More on Torture
This article appeared in Ceylon Today on Tuesday March 3 2015.
President George W. Bush : Look, I’m going to say it one more time…. Maybe I can be more clear. The instructions went out to our people to adhere to law. That ought to comfort you. We’re a nation of law. We adhere to laws. We have laws on the books. You might look at these laws, and that might provide comfort for you. —Sea Island, Georgia, June 10, 2004
There have been a number of reports on the use of torture by the USA. There was a heavily redacted 2004 report from the Office of Professional Responsibility in the Department of Justice. In 2007, the ICRC (Red Cross) published its Report on the Treatment of Fourteen “High Value Detainees” in CIA Custody. The ICRC said in the introduction, “that the consistency of the detailed allegations provided separately by each of the fourteen adds particular weight to the information provided.” There was a Senate Armed Services Committee report from 2008 about how the military used torture. There was a recent Senate report, or rather an executive summary, on CIA torture. There have been a dozen reports on torture practised at Abu Ghraib.
There is still no comprehensive public report on how the executive branch made decisions about torture. Former US Vice-President Dick Cheney described the recent Senate report as “full of crap”. Cheney will have none of the argument that GW Bush was ignorant of the methods used by the CIA. “He was in fact an integral part of the program. He had to approve it before we went forward with it. I think he knew everything he needed to know and wanted to know about the program.” At one meeting, John Ashcroft, then attorney general, demanded of his colleagues, “Why are we talking about this in the White House? History will not judge this kindly.”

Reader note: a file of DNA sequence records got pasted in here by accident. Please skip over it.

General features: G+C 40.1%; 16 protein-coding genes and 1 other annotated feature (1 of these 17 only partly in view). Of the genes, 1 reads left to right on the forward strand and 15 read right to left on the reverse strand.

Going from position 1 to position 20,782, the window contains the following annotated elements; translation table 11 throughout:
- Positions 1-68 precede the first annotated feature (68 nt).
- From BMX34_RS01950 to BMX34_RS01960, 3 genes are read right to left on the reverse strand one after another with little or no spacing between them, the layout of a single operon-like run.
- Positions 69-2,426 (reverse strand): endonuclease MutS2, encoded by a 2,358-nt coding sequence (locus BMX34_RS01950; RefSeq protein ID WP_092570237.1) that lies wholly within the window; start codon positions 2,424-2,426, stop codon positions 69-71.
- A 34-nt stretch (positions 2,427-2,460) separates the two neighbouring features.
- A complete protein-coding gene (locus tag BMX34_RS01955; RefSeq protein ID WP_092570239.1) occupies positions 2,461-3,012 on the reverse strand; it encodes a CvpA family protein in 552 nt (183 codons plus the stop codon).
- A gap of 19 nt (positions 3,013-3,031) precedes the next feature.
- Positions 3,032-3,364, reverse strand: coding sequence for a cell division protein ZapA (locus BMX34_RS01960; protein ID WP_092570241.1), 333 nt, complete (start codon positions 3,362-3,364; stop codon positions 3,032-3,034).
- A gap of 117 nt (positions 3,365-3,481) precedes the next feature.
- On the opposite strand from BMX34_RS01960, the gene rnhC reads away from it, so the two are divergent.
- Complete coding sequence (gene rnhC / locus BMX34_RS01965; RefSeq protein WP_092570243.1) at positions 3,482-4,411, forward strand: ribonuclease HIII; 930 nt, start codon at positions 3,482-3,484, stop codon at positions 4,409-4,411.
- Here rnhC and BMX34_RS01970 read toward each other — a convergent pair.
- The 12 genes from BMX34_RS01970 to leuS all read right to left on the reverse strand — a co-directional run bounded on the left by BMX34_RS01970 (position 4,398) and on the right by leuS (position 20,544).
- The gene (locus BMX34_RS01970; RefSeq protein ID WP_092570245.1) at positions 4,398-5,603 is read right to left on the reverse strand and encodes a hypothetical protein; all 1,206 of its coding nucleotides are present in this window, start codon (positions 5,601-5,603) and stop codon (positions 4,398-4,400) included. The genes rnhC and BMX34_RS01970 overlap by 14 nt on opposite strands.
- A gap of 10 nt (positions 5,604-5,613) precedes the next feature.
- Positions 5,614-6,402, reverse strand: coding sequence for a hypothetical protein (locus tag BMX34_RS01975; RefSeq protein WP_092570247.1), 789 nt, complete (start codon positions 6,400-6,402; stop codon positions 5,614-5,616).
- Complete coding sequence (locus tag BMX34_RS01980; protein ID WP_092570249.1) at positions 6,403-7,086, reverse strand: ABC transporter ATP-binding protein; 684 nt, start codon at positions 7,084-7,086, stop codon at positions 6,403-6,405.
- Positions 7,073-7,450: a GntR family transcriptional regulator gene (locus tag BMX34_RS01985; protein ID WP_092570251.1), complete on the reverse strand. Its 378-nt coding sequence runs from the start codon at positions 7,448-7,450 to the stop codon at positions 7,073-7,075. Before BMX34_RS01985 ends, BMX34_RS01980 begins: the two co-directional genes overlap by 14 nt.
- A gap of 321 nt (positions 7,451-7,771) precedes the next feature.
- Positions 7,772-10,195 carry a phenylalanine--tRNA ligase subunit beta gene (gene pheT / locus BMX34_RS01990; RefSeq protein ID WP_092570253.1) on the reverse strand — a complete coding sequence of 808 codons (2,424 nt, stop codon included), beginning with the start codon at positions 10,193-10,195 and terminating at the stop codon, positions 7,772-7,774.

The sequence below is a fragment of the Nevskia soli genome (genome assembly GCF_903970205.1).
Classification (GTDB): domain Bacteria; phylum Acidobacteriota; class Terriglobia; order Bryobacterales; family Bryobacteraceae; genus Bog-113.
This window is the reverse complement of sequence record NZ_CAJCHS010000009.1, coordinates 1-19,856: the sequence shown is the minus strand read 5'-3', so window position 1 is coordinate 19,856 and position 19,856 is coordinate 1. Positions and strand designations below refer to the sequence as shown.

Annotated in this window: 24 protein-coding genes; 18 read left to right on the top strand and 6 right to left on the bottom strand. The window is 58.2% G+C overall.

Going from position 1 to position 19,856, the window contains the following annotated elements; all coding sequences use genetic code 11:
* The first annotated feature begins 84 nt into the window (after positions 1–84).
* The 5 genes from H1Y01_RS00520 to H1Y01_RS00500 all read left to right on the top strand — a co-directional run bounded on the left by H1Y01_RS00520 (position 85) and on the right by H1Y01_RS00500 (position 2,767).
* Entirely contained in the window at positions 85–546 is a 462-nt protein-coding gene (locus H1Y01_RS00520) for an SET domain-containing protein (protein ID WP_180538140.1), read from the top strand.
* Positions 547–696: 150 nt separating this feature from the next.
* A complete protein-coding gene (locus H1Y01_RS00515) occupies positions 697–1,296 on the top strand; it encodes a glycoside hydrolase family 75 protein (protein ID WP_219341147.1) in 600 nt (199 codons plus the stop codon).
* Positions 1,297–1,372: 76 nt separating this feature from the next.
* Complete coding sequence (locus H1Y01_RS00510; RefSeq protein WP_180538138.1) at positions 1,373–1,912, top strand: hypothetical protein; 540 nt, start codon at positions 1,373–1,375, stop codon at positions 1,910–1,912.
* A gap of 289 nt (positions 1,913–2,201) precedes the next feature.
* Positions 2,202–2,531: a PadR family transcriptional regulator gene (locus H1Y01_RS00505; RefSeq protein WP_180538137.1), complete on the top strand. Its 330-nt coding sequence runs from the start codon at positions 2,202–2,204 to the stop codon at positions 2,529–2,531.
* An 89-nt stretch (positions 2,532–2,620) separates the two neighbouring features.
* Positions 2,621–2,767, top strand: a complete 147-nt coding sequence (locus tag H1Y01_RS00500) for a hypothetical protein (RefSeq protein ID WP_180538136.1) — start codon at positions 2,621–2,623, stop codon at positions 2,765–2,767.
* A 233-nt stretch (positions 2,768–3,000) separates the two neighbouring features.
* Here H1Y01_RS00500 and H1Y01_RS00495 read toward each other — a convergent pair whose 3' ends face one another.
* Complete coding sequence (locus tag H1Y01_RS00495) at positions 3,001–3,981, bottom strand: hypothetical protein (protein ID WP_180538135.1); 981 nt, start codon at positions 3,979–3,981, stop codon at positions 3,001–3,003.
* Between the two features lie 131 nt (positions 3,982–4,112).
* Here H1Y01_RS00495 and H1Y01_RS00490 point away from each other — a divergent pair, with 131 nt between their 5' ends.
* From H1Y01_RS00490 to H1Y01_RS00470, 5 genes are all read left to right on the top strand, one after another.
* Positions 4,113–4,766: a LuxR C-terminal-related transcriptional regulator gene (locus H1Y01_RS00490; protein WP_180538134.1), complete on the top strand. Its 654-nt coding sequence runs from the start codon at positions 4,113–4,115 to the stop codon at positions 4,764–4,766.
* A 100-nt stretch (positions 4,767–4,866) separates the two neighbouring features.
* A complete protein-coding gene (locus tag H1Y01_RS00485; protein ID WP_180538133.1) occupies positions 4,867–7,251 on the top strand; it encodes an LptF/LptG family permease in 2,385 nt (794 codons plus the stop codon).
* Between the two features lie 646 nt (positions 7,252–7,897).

These days we hear mealy-mouthed euphemisms, such as “alternative set of procedures”. The CIA, even after the damning Senate report, maintains that its “enhanced interrogation techniques” did not constitute torture. In the early days after 9/11, words went unminced. The CIA was already talking about torture before they even had a suspect on whom to practise.
The CIA did very little if any research about what kind of torture would work. There is no discussion springing from the need to torture particular people such as prisoners in hand who are unwilling to talk. Talk of torture itself started very soon after 9/11, when “high-value” detainees were not available.